There are gaps aplenty in Boria Majumdar’s Eleven Gods and a Billion Indians, which should disappoint those looking for an insider’s perspective on Indian cricket.
Boria Majumdar’s Eleven Gods and a Billion Indians has a few unshakeable tenets at the centre of it, restated again and again. The phrase, “nationally-unifying religion called cricket,” is one such.
The book is a product of the author’s long career as a journalist and an academic submerged in the world of cricket, both on and off the field. It brings together reportage, historical research, and wild enthusiasm for the sport — but never manages to be enough of any.
Majumdar centres on the financial clout that the sport commands. The fanatic fandom and the monies that come with it are “what Indian cricket is all about.” This to some extent explains Majumdar’s long paean to the IPL, where at one point, he concludes that the success of the tournament, in spite of its occasional murkiness, means that Lalit Modi “stood vindicated.”
This statement comes in a book whose 400-odd pages do not even once mention the ICL debacle and BCCI’s treatment of Kapil Dev through the whole controversy. Such gaps seem frequent if one is expecting to read an insider’s perspective on Indian cricket.
Consider Majumdar’s long chapters on match-fixing, on the notorious tale of Greg Chappell, and on the Harbhajan-Symonds controversy. While an impressive account of the media fervour surrounding the incidents, the book has no answers. It falls back again and again on conclusions like “it remains a matter of conjecture” or “we will never know the real truth on ‘Monkeygate’.”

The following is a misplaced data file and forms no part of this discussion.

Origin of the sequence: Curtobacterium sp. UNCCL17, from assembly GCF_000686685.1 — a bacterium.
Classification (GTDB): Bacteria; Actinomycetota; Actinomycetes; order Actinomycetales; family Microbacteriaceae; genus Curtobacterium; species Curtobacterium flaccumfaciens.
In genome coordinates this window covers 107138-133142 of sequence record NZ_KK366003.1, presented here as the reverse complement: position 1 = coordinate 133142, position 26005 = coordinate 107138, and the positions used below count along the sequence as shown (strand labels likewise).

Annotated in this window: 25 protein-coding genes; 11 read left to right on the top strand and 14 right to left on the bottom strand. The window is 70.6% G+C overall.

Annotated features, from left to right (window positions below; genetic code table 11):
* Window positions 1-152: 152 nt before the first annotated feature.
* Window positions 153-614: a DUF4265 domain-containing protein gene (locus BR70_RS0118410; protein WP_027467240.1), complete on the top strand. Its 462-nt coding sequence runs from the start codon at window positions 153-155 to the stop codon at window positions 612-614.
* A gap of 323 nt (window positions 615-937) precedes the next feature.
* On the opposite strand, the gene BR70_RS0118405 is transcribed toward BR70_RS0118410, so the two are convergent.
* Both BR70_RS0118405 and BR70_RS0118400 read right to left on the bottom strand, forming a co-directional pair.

Any force of argument is cut down when Majumdar says, “I have known Ganguly since 1992. He could never fix matches,” or “I find it hard to believe that Tendulkar would have ‘lied’ about Chappell…” One may be sure that he is completely correct in his assessment, yet such assertions have no place in either journalistic or academic writing.
Why then should Majumdar’s book be read? Solely for the impressive early history of cricket in India, towards the latter half of the book. The chapters on Lala Amarnath’s contentious career, on C.K. Nayudu’s staggering celebrity, and on India’s manoeuvring to host the 1987 World Cup are researched with veracity and the impassioned Majumdar writes with thrill befitting a good storyteller.
He does come back to mentioning, for once, that test cricket is where it is at and not in the big leagues. By then though one is not looking for argumentative consistency— rather, one has settled on the book as a collection of anecdotes and stories from a long career spent looking onto the greens.
Shantam Goyal is a writing tutor at Ashoka University, and is also writing his M.Phil dissertation at the Department of English, University of Delhi.